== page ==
Day 415: Antony and Cleopatra

Antony and CleopatraOf the Shakespeare tragedies I have been reading, I think I have the least sympathy for the characters in Antony and Cleopatra (except perhaps for Othello–I have no sympathy at all for him). One of the problems is in, of course, how their relationship has historically been portrayed–with Cleopatra as a manipulative slut instead of a sovereign trying desperately to save her kingdom from being swallowed up by the Roman Empire. But the victors always get their way in portraying the conquered.

Antony and Cleopatra is, of course, the play about the last years of the relationship between Marc Antony and Cleopatra of Egypt, their political maneuverings with Rome and particularly with Octavius Caesar, and their deaths.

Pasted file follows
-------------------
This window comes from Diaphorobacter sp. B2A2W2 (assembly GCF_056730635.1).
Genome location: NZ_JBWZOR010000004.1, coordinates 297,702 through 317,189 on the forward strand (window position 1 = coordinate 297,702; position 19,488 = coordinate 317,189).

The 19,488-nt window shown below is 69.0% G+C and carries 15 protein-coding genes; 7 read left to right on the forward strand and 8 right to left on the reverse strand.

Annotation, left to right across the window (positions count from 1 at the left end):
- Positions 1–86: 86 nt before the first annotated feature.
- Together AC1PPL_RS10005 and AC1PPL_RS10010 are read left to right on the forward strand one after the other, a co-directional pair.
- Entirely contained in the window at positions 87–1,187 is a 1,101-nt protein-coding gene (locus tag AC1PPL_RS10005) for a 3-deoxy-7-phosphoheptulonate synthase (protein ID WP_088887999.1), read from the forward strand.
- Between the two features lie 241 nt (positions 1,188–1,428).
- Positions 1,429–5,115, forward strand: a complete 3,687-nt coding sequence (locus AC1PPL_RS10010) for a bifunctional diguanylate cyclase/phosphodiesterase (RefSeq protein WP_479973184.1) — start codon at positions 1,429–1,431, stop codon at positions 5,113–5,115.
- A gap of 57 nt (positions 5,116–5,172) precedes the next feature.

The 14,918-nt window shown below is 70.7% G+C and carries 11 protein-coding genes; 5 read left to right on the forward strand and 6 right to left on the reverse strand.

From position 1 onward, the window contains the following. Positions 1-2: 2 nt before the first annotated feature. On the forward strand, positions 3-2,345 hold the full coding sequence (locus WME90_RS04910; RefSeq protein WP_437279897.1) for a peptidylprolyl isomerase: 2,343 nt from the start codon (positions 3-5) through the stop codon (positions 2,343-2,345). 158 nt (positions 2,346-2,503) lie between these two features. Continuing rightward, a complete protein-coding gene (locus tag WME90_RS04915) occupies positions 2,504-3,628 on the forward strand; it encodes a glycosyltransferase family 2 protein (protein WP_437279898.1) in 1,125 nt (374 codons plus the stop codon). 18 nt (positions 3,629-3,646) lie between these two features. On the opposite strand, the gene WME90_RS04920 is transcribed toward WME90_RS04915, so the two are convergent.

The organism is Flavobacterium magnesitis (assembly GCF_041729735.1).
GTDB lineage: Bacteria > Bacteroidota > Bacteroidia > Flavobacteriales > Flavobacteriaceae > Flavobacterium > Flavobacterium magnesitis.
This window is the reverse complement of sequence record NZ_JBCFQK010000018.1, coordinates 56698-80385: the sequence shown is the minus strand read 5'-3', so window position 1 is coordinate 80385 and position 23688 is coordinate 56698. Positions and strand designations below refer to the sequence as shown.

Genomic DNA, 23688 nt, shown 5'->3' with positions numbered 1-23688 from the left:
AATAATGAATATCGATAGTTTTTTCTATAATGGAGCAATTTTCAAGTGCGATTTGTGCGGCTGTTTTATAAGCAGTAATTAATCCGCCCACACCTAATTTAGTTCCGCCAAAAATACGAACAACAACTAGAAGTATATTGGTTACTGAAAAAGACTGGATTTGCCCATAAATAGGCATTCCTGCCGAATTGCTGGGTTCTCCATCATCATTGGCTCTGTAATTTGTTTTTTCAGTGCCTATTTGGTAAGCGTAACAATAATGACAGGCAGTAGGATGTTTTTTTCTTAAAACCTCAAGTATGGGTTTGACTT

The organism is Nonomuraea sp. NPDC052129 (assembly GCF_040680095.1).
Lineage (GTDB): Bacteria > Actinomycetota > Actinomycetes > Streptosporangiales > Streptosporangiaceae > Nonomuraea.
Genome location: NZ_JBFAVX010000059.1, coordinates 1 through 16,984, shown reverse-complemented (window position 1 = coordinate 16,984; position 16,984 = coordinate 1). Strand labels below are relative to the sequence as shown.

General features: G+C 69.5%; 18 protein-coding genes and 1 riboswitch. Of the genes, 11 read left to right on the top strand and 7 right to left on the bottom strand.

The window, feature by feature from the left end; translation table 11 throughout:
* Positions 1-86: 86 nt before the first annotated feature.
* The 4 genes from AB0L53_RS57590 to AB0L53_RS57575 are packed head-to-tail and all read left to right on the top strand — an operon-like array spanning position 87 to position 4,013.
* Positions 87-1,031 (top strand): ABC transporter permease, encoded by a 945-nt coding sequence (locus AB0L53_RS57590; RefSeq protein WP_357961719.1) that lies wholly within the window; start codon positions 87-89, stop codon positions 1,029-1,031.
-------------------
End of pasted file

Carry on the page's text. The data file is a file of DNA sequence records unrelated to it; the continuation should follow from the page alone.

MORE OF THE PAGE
I believe the traditional way of looking at this play is of the great man brought down by his fascination with a rapacious woman. However, pay attention to the difference between how the characters talk about the nobility of the Romans and how the Romans actually act. I think something more subtle is going on here. I don’t see much evidence of a great man in this play. I see a soldier who pretends to be a noble Roman and is not. I see a female ruler who is more of an enigma, who controls her own shifting image, like a chimera.

image of The Death of Cleopatra by Reginald ArthurNot having the strongest grounding in classical literature, it is not always clear to me what is going on during the political maneuverings and battles, and which characters are on whose side. Of course, it is a historical fact that Cleopatra fled the battle of Actium with her ships at a strategic point, causing the battle to be lost. Why she did so is still a mystery.

For a different view of Cleopatra, although maybe a closer view than Schiff thinks, see Stacy Schiff’s excellent biography.